- Ferrari Classiche certified
- Rare Daytona seats and flared fenders
- Striking Azzuro Metallizzato over Pella Nera leather
- Purported to be the last “Chairs & Flares” example built
- Includes books, jack, and tools
Ferrari was beyond niche status by the mid-1950s, but its fledgling years were not far behind. For Alfredo “Dino” Ferrari, a studious young man in his early 20s, engine builder Vittorio Jano employed at the Ferrari works in Maranello must have seemed like a demigod. The two collaborated on the 750 Monza race car before Dino succumbed to muscular dystrophy in mid-1956. In his final days, Dino is said to have spent considerable time discussing a 65-degree small-displacement V-6 engine with Jano. Dino believed that the design’s straight intakes and special concessions to create an even firing order made it superior to other V-6s.
Enzo Ferrari honored his son’s efforts by creating a sub-brand of V-6–powered sports cars called Dino. At the 1965 Paris Motor Show, Pininfarina displayed a curvaceous, mid-engined sports car with an enlarged version of the 1.5-liter V-6, that Dino and Jano discussed in 1956, tucked behind its passenger compartment. It was badged the Dino 206 S Speciale, but the engine was a mere mock-up. A working prototype called 206 GT arrived the following year at the Turin salon. The Paris show car’s engine was mounted longitudinally, but by the Turin show it was squeezed in transversely ahead of the rear axle.
Fewer than 200 examples of the 206 GT were built until an upsized, steel-bodied 246 GT appeared in 1964. With its $14,000 price tag, it was less costly than anything else in Maranello’s stable but far pricier than the Porsche 911. In a way, it created its own segment—somewhere between sports car and supercar. That the Dino was marketed without the Prancing Horse branding hurt its image early on, but today it is fully recognized as a thoroughbred Ferrari.
A targa roofed version badged 246 GTS followed a year later. A hair under 5,000 Dino 246s of every stripe were built when production came to close in the mid-1970s. Noted Ferrari expert and automotive journalist Dean Batchelor said that the 246 GT Dino was “a match for almost anything on wheels” and noted that the mid-engined car’s exceptional balance made up for its relatively modest horsepower.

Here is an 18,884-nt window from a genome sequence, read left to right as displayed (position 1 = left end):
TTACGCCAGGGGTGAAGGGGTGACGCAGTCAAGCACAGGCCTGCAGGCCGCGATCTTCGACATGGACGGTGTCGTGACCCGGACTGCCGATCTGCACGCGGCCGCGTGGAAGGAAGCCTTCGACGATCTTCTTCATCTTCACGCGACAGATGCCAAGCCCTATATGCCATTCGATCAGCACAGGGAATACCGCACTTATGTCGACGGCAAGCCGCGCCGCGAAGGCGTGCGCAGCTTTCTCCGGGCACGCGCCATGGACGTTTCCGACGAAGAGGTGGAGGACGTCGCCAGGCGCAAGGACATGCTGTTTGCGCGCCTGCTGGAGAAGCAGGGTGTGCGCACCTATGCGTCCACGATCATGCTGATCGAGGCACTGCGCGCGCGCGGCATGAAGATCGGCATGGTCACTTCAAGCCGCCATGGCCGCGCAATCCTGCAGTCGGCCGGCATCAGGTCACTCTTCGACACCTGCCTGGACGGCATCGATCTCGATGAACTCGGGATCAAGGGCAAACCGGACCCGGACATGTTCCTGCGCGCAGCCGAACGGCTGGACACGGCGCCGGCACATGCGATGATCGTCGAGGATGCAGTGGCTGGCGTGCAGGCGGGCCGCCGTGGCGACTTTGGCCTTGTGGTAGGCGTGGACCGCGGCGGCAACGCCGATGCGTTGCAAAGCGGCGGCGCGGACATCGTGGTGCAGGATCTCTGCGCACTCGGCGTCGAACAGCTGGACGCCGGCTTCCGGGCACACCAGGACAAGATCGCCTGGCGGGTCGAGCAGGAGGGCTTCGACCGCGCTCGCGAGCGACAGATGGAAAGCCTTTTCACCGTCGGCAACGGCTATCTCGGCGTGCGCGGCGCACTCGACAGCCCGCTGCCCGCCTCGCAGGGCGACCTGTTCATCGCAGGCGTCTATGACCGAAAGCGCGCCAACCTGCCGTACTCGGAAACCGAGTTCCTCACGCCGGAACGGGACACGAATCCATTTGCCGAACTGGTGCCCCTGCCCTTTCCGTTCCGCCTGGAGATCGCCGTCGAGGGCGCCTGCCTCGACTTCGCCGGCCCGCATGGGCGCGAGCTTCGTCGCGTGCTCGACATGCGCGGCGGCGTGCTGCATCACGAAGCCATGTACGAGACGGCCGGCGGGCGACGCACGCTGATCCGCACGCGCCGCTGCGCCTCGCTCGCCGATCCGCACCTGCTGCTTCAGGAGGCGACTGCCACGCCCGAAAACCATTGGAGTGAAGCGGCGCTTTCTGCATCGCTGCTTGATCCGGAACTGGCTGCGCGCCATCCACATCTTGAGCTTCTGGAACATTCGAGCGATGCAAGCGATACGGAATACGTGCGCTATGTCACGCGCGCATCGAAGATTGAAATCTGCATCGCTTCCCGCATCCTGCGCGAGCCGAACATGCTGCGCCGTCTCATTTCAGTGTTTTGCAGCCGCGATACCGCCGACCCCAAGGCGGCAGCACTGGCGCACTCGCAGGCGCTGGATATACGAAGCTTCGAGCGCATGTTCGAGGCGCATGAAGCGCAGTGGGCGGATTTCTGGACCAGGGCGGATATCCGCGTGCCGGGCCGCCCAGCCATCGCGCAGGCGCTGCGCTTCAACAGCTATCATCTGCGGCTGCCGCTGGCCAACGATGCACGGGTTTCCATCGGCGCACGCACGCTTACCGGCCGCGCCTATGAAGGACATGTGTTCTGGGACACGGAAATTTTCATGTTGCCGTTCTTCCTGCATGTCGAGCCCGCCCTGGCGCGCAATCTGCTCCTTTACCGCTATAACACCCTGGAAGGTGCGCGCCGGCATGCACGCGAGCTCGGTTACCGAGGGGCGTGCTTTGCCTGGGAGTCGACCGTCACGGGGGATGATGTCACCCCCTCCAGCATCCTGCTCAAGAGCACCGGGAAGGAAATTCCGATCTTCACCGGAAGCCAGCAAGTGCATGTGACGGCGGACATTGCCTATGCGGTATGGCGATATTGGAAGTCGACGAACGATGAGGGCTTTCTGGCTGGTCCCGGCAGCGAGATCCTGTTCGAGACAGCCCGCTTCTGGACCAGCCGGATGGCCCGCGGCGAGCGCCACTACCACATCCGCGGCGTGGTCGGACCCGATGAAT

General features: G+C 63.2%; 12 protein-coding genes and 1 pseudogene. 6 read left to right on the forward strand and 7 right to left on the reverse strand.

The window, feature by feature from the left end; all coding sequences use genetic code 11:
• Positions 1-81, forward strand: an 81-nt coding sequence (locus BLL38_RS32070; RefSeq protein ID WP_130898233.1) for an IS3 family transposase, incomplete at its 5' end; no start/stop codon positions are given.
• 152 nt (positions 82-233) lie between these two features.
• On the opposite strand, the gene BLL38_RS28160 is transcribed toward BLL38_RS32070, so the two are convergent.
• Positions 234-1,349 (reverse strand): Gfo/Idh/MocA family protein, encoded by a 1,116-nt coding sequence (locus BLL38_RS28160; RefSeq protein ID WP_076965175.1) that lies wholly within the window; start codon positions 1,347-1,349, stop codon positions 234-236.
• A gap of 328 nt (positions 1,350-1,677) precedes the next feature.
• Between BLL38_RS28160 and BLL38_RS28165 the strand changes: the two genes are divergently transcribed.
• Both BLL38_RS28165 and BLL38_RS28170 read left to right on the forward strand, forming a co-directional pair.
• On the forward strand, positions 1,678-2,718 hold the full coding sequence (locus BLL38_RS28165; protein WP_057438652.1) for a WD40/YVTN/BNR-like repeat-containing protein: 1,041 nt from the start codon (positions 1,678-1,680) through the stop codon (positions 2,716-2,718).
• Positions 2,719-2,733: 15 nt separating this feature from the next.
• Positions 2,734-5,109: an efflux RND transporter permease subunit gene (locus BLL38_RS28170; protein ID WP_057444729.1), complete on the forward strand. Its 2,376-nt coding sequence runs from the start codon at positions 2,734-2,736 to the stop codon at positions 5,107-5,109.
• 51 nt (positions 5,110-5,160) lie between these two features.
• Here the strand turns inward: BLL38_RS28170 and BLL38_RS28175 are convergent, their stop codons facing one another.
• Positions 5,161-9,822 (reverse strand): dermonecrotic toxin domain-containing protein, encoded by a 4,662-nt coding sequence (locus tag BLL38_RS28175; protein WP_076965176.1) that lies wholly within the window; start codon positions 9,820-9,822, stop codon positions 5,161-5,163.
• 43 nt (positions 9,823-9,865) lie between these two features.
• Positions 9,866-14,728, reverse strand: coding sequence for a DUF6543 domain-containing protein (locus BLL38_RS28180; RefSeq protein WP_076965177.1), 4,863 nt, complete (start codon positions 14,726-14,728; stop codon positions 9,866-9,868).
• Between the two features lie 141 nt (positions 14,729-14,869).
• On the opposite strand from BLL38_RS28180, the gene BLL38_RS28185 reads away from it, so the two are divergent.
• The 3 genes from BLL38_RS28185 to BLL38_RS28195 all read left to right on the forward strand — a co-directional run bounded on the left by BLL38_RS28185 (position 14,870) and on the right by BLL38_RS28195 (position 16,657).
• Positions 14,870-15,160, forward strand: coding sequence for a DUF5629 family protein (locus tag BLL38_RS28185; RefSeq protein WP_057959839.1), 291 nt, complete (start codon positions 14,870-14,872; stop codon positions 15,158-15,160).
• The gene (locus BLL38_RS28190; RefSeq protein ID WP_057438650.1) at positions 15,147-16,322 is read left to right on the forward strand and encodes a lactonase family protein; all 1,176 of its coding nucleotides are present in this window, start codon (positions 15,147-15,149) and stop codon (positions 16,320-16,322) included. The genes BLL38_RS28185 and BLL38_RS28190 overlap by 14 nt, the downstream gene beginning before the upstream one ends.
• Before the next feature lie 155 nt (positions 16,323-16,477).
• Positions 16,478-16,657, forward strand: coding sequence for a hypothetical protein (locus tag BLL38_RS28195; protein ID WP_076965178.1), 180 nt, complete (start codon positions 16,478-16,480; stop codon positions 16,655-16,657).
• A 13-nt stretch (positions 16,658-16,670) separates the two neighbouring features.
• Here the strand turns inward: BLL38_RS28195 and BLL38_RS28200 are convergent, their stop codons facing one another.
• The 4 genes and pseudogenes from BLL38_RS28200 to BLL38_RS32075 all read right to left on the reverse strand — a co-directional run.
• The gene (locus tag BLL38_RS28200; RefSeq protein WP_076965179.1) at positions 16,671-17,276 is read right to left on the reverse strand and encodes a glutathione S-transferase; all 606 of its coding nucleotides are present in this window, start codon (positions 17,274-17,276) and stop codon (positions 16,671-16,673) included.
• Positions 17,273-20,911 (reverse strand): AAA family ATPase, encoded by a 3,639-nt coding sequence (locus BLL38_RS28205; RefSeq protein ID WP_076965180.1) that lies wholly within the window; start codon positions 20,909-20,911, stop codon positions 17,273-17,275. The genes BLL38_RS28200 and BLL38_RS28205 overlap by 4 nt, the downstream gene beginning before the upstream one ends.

Toward the end of Dino production, Ferrari made 7½-in. sand-cast Campagnola wheels available, necessitating wider Group 4-style fender flares due to the wider track. The optional flares are said to have cost $680 in 1973, and fewer than 200 are known to have been ordered with the wider wheels. An even smaller handful of those cars were also fitted with seats from Ferrari’s Daytona, racing-style buckets plucked from the V-12 monster.
The 1973 Dino 246 GT offered here is one of just five known to be built to European specifications with the “Chairs & Flares” options, and it is believed to be the final example so-equipped with this desirable combination. It was built to European specifications and delivered new in April 1974 to the dealer in Madrid, Spain, according to Ferrari Classiche, but was exported to the U.S. not long after.
An accident in the early 1980s sidelined the Dino for more than two decades. Ironically, its time off the road helped preserve it. In 2005, it was exported to the Netherlands for restoration. When the initial rework did not pass muster, an exhaustive restoration by Lusso Classics began in 2010 and was completed in 2017, and was then awarded Ferrari Classiche certification. As part of its restoration in Europe, the Dino 246 GT’s body was fully restored and painted Azzurro Metallizato, a striking, lighter shade than its original Dino Blu. Its interior retains Daytona racing-style seats that have been reupholstered in dramatic black leather rather than the original tan. This Dino 246 GT also features optional power windows as well as its original radio.
This restored Dino presents as new in every way. Careful attention was paid to its mechanical restoration, and its underbody, suspension, and engine compartment appear as they would have when it was built in 1973. It rides on correct Campagnolo alloy wheels wrapped in period-style Michelin tires. An Ansa dual-outlet exhaust pokes out from beneath its superb chrome rear bumper. The Dino’s engine, a correct type replacement, presents as new and was treated to a complete rebuild. Its Veglia gauges show about 45,000 km, but it has only been driven a few exhibition kilometers since the completion of its restoration.
A full set of manuals, tools, an original jack, and a Ferrari Classiche certification binder will accompany the 246 Dino GT.